0
    Best Answers:
    0
    Trophy Points:
    53
    #13
    try w3schools.com
     
    VTEC, Aug 18, 2008 IP
  14. kk5st

    kk5st Prominent Member

    Messages:
    3,486
    Likes Received:
    367
    Best Answers:
    28
    Trophy Points:
    335
    #14
    nicangeli and deathshadow gave you good advice, though ds was his usual politically correct self. If you have something to say, ds, spit it out—don't pussyfoot. ;)

    The point is, the most important software is your own brain. Applications like Dreamweaver don't teach you how to code, and if you know how to code, you know not to use its design mode. That leaves you with a very expensive text editor.

    So get yourself a good text editor. You can get anything you want for free. Since you will spend a lot of time, no, I mean a whole lot of time in your editor, there are some things to consider:
    • The editor should work on all platforms, Windows, Linux and Mac. No matter which machine you sit down to, you can install and run your editor.
    • For highest productivity, it should be completely usable from the keyboard. Every time you go to the mouse or other pointing device, you slow yourself down.

    My recommendation is Emacs or Vim. Both were developed by programmers, for touch-typing programmers. They run on all platforms, including a bunch you've never heard of. They are designed to work without the user ever lifting his hands from the home keys. The principle is that with nothing to slow you down, you're more likely to enter the "hacker zone", where your productivity soars. Both are based on the idea that time spent up front to learn the editor (and they do have a steep learning curve) will pay high dividends in productivity. Vim takes a minimalist approach, and Emacs is extensible. Vim is guaranteed to be on every *nix machine[1], which is most web hosts. In the interest of full disclosure, I worship at the Church of Emacs.

    For graphics, you need, though outsourcing the graphics may be indicated, a general image manipulation program, a vector graphics generator, and a command line suite of image transformation and conversion utilities.

    Suggestion:
    • The Gnu Image Manipulation Program, the GIMP, is free, and runs on Linux, OS â…©, and Windows. Photoshop is more comprehensive and expensive, but you won't need the print oriented stuff anyway.
    • Inkscape. A free, cross platform vector graphics generator/editor. Said to be more xml+svg compliant, and my graphics designer says it is more powerful and easier to use, than Illustrator.
    • Imagemagick. This free suite of utilities is cross platform and integrates with PERL and PHP on the server for server side transformations.

    cheers,

    gary

    [1] If you telnet or ssh into your Linux host, you will know that Vi or Vim is there for you. Even if you select another editor, you should learn at least the basics of Vi.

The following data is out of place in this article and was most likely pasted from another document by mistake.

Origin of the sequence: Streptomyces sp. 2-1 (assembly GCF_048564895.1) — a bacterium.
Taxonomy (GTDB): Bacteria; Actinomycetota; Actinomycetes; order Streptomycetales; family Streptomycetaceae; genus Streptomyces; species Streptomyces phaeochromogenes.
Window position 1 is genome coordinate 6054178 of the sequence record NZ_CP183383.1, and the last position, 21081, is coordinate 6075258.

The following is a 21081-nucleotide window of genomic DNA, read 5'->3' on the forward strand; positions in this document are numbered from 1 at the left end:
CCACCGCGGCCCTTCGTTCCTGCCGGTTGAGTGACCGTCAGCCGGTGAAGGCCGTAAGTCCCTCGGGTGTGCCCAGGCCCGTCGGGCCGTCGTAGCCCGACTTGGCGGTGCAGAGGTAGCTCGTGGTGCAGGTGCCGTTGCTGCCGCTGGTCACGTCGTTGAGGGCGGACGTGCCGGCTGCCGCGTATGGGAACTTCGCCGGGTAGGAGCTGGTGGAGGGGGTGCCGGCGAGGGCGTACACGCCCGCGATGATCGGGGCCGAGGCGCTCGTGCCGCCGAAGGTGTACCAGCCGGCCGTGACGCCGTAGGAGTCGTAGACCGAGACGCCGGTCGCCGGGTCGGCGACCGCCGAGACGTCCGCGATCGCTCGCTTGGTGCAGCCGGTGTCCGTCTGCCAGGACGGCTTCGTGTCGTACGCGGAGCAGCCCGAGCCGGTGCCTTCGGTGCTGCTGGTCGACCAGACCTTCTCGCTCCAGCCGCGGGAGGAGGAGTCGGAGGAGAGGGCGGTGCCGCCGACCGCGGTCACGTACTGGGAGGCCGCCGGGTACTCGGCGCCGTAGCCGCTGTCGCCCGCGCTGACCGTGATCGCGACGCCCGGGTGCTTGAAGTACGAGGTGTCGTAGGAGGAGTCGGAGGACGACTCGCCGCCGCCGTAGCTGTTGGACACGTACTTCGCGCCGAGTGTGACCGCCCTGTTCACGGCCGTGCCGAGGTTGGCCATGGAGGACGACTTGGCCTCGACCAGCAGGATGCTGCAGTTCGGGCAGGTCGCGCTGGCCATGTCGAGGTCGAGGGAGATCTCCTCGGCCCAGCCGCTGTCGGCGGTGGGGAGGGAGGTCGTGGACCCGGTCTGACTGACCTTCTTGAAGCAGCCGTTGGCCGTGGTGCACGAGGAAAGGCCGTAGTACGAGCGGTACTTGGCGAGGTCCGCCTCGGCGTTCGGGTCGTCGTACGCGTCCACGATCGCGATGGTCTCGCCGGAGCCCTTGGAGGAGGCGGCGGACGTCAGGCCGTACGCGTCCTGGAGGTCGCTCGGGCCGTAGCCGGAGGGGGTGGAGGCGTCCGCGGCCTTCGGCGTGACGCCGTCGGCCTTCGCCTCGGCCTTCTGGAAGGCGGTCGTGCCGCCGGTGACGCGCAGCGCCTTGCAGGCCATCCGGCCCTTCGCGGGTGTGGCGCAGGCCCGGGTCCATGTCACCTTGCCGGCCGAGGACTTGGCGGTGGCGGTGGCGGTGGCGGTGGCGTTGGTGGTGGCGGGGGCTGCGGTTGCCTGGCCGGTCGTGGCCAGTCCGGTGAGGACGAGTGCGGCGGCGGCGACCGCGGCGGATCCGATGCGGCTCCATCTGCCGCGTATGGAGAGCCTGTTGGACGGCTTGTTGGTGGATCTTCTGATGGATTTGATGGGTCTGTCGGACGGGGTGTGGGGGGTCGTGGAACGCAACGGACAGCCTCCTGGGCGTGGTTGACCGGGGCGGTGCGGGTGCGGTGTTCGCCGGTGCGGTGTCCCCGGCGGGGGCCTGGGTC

kk5st, Aug 18, 2008 IP
  15. NDUHosts

    NDUHosts Peon

    Messages:
    178
    Likes Received:
    0
    Best Answers:
    0
    Trophy Points:
    0
    #15
    nothing to it. i recommend photoshop and dreamweaver. all you need to create sites. very easy.
     
    NDUHosts, Aug 18, 2008 IP
  16. Usedcars

    Usedcars Guest

    Messages:
    28
    Likes Received:
    0
    Best Answers:
    0
    Trophy Points:
    0
    #16
    I have tested Dreamweaver, FronPage and Expression Web. Most functional is dreamweaver. So go for it.

    You should study flash too
     
    Usedcars, Aug 18, 2008 IP
  17. Usedcars

    Usedcars Guest

    Messages:
    28
    Likes Received:
    0
    Best Answers:
    0
    Trophy Points:
    0
    #17
    .


    You still need to learn the HTML and CSS. Dreamweaver design feature have problem that can only fix with html skills
     
    Usedcars, Aug 18, 2008 IP
  18. nottin

    nottin Peon

    Messages:
    9
    Likes Received:
    0
    Best Answers:
    0
    Trophy Points:
    0
    #18
    Another free graphics program is paint.net. Along with Notepad ++, that should be all you need to begin designing websites.
     
    nottin, Aug 18, 2008 IP
  19. irwanmis

    irwanmis Active Member

    Messages:
    132
    Likes Received:
    2
    Best Answers:
    0
    Trophy Points:
    55
    #19
    If you've learned about html and css, try playing with Joomla from joomla.org
    You can easily modify the templates and they have massive add-ons for about everything that your clients need.
     
    irwanmis, Aug 18, 2008 IP
  20. muazasil

    muazasil Guest

    Messages:
    18
    Likes Received:
    0
    Best Answers:
    0
    Trophy Points:
    0
    #20
    This is easy, photoshop and knowledge
     
    muazasil, Aug 18, 2008 IP